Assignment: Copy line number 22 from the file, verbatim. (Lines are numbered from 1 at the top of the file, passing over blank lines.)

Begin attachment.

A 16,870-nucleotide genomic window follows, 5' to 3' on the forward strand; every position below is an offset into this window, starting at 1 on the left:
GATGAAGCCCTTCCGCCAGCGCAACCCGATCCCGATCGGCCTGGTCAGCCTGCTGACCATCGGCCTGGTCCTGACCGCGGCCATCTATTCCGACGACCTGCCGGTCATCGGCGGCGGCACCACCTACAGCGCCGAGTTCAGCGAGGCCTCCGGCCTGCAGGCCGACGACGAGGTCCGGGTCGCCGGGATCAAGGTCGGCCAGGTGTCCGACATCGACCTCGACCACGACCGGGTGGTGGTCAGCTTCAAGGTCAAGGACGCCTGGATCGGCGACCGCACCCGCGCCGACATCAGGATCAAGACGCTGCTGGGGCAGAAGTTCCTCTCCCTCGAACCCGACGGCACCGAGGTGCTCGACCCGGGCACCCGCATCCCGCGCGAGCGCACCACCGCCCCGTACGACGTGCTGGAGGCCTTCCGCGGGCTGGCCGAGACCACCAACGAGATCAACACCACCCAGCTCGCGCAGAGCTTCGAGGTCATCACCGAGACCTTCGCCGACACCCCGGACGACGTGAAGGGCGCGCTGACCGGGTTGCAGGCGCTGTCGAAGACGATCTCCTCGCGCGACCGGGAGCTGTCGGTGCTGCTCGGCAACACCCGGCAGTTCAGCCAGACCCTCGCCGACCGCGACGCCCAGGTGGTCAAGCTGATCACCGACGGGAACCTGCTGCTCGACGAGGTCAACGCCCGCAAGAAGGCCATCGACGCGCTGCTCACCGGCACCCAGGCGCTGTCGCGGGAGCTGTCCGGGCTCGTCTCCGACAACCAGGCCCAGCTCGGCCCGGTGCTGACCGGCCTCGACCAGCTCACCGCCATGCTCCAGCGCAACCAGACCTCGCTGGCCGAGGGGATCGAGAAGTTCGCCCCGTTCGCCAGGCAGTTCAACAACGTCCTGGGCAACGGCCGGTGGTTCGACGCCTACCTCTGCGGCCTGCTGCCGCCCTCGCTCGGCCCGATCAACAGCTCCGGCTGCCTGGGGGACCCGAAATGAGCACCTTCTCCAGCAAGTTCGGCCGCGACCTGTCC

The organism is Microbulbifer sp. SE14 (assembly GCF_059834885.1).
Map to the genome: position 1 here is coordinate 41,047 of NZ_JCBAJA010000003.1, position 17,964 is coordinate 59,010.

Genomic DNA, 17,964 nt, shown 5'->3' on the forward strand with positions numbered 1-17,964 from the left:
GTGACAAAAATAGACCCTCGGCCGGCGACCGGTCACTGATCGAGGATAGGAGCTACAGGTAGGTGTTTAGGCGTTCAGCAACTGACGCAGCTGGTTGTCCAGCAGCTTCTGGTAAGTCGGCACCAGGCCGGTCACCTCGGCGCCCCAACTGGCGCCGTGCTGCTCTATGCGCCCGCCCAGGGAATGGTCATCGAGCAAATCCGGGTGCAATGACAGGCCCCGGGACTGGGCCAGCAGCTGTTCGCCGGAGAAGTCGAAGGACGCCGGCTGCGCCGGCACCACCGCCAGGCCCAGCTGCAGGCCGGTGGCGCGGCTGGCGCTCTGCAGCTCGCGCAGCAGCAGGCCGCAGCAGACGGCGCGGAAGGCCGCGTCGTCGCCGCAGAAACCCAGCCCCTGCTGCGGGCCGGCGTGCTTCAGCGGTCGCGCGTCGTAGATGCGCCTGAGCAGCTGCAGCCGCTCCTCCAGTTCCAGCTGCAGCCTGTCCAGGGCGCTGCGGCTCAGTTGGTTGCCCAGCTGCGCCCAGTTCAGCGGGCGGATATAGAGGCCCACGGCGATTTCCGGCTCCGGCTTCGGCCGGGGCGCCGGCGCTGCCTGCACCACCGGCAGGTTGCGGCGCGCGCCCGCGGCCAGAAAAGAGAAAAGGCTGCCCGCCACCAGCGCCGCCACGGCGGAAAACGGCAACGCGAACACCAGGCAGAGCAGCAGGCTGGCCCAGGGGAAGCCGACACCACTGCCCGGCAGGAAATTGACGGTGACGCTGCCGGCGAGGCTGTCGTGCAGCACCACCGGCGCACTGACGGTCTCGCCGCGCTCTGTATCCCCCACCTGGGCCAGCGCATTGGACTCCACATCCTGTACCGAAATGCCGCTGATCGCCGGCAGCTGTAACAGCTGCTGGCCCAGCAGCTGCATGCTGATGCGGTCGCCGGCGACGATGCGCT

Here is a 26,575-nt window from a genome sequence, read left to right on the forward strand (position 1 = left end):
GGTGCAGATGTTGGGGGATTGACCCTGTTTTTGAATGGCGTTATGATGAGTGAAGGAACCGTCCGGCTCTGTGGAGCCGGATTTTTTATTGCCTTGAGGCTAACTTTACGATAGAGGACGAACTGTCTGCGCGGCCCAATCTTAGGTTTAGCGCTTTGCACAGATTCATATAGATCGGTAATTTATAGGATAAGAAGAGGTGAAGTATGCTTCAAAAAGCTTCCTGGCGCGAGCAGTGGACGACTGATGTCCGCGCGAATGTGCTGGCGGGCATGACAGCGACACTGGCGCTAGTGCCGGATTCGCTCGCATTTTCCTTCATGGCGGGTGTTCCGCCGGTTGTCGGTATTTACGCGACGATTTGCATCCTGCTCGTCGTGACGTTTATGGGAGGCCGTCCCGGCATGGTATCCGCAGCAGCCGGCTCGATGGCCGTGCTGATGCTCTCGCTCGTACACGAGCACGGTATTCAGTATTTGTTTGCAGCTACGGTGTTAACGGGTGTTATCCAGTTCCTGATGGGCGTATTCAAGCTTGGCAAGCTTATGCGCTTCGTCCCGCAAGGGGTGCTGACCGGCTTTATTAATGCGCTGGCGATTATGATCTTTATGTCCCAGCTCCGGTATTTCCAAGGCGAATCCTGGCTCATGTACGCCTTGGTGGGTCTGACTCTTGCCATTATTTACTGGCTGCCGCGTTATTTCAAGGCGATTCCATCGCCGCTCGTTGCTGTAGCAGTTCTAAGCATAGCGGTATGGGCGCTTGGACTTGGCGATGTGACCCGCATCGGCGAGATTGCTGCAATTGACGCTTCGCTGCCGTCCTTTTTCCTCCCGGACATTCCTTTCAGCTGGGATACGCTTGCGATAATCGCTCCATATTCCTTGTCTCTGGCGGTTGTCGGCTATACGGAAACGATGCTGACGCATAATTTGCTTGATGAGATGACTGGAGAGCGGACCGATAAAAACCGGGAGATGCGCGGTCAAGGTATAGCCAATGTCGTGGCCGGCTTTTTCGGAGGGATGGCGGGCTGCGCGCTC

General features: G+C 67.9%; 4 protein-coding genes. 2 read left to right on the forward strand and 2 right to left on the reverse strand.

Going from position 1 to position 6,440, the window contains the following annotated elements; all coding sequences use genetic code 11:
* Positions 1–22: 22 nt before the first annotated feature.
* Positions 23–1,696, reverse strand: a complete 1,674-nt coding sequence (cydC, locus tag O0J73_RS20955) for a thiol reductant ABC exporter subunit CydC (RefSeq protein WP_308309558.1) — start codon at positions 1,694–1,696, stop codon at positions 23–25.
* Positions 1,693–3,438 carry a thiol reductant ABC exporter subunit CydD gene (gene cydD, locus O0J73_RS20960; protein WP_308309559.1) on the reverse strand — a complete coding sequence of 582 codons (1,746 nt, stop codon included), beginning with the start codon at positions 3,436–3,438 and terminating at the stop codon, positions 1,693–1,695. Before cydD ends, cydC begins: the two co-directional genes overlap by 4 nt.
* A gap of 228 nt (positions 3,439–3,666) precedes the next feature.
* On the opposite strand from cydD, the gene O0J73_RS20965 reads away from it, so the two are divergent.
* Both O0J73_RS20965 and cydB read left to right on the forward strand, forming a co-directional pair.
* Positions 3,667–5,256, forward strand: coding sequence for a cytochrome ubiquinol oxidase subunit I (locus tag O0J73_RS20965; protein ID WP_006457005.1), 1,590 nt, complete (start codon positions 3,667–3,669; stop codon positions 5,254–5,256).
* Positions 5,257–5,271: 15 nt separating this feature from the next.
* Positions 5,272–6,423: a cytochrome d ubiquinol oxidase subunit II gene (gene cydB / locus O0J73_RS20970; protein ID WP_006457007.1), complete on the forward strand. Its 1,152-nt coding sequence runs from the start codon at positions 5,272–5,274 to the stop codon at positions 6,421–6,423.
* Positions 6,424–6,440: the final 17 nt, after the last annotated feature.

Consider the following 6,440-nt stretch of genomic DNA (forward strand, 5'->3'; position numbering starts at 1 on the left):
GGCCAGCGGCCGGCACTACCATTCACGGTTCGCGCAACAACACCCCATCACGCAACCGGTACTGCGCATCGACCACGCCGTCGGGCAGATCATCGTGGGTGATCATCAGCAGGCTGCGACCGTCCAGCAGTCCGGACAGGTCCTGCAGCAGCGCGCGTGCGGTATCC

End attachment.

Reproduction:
GGCCAGCGGCCGGCACTACCATTCACGGTTCGCGCAACAACACCCCATCACGCAACCGGTACTGCGCATCGACCACGCCGTCGGGCAGATCATCGTGGGTGATCATCAGCAGGCTGCGACCGTCCAGCAGTCCGGACAGGTCCTGCAGCAGCGCGCGTGCGGTATCC